The Paleo diet has reportedly helped many of its practitioners lead healthier lives and even cure some diseases, even though the diet lacks a balance of modern foods such as dairy, grains and beans, according to Andrea Sachs for Time magazine. This regimen claims people who follow the same eating habits as cavemen lose weight, feel happier and gain energy.
According to The Week, a U.S. News & World Report expert panel in January 2014 claimed that the Paleo diet is one of the worst of 32 mainstream diets for diabetes prevention, weight loss and heart health. Experts also felt the diet is not easy to follow and it is impractical.
Sachs explains that critics of the Paleo diet find the lifestyle is nutritionally deficient and too restrictive. Healthy foods such as dairy and legumes benefit people who try to avoid overly processed foods. Other experts claim the Paleo lifestyle restricts people to lean meats and plant material, which can get expensive.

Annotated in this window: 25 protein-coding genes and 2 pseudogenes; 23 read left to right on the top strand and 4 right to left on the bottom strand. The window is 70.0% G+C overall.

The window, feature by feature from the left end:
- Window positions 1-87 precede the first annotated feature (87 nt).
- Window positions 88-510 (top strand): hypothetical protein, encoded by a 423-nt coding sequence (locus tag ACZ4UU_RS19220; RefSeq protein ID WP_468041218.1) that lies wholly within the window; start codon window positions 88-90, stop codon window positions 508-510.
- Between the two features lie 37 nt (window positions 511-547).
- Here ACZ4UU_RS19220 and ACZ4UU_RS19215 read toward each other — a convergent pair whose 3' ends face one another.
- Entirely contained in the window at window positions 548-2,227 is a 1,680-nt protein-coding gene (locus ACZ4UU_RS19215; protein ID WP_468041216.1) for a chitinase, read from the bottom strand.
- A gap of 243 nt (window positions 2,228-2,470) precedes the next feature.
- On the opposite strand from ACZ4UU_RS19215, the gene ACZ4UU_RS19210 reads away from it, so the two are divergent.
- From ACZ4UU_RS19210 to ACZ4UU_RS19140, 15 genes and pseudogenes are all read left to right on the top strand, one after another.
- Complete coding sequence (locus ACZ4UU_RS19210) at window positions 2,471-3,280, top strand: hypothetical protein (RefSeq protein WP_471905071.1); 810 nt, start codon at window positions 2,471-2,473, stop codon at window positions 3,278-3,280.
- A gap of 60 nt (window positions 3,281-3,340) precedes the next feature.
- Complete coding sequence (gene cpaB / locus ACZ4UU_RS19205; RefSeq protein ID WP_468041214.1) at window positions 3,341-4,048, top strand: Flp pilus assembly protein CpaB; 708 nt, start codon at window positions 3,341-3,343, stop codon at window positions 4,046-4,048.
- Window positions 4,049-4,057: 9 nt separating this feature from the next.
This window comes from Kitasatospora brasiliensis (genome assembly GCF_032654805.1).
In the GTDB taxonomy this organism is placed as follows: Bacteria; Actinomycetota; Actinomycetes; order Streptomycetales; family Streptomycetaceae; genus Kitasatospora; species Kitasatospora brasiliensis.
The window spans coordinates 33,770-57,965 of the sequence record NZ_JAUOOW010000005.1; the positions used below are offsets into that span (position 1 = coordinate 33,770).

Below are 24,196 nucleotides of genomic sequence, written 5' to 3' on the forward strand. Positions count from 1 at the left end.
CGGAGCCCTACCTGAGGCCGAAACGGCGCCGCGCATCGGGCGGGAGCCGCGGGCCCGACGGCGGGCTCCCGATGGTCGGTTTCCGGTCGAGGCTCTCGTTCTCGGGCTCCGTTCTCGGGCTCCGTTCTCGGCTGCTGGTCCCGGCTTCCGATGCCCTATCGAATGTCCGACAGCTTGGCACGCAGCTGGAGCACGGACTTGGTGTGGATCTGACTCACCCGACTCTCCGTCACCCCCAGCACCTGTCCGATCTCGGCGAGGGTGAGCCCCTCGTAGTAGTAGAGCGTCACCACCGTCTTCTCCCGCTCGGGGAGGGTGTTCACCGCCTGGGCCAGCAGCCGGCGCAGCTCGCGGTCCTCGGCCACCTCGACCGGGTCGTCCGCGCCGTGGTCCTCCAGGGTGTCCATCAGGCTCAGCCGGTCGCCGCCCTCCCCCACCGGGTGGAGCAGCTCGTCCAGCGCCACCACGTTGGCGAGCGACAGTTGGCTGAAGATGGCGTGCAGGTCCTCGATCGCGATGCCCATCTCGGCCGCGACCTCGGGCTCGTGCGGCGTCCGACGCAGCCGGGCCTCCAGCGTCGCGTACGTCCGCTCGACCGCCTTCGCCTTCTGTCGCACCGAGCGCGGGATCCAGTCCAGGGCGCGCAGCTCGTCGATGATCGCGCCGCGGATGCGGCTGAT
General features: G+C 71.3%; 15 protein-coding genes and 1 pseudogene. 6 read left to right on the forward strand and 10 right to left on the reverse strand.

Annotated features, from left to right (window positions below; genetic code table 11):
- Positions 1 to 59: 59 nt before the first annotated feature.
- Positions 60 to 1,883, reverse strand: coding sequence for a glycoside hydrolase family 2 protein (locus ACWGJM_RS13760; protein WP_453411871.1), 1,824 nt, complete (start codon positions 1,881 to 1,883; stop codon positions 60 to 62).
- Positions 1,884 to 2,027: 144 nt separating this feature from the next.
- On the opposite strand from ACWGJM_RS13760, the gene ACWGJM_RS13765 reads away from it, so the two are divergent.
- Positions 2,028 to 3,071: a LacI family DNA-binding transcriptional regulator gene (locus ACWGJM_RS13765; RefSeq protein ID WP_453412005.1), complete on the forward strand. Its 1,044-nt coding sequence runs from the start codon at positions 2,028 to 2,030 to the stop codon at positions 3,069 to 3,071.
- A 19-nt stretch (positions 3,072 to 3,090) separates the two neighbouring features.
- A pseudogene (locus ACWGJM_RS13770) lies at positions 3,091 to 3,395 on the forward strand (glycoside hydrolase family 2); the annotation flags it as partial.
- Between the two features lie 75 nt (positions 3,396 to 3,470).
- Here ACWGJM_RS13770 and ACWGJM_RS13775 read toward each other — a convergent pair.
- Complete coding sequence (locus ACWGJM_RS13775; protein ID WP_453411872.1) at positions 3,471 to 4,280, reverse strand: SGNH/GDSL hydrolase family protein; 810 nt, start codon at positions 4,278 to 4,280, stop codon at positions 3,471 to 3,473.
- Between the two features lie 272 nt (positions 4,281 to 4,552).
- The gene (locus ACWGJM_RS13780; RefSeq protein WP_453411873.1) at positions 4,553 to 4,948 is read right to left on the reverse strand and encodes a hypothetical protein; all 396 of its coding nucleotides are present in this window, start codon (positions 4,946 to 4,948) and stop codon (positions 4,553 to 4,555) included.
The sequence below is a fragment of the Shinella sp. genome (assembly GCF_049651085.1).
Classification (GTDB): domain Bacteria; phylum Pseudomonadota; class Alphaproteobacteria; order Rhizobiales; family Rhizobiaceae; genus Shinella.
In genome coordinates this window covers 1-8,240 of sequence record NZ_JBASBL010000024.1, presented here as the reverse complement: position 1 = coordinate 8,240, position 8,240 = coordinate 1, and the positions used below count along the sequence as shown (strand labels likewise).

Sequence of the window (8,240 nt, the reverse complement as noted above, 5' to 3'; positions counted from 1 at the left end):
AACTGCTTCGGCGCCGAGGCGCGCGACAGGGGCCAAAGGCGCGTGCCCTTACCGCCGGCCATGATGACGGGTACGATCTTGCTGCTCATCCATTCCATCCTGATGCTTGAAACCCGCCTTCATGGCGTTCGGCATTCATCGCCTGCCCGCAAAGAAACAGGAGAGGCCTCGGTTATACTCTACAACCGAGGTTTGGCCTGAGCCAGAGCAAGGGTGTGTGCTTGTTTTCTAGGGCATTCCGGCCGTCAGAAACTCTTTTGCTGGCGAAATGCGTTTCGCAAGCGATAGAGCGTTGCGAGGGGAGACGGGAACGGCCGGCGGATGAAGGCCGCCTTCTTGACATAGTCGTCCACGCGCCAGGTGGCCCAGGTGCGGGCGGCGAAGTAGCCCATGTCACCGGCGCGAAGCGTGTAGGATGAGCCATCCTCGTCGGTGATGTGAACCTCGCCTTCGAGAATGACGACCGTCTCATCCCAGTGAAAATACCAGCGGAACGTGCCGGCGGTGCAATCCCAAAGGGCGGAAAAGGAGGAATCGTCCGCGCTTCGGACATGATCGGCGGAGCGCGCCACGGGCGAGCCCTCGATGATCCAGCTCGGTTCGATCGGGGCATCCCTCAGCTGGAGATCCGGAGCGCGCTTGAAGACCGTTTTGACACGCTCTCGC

The Paleo diet does have strong proponents, such as integrative medicine practitioner Chris Kresser in California, who claims the lifestyle cured his digestive disease. Nutritional clinician Kellyann Petrucci also told Sachs that she gained weight "like crazy" and had "lifeless skin" until the Paleo diet restored her vibrancy after turning 40. Despite the Paleo diet's set of vocal followers, U.S. News & World Report experts claim lack of comprehensive scientific research, beyond five small studies, make proving claims about the diet difficult, and further research is needed.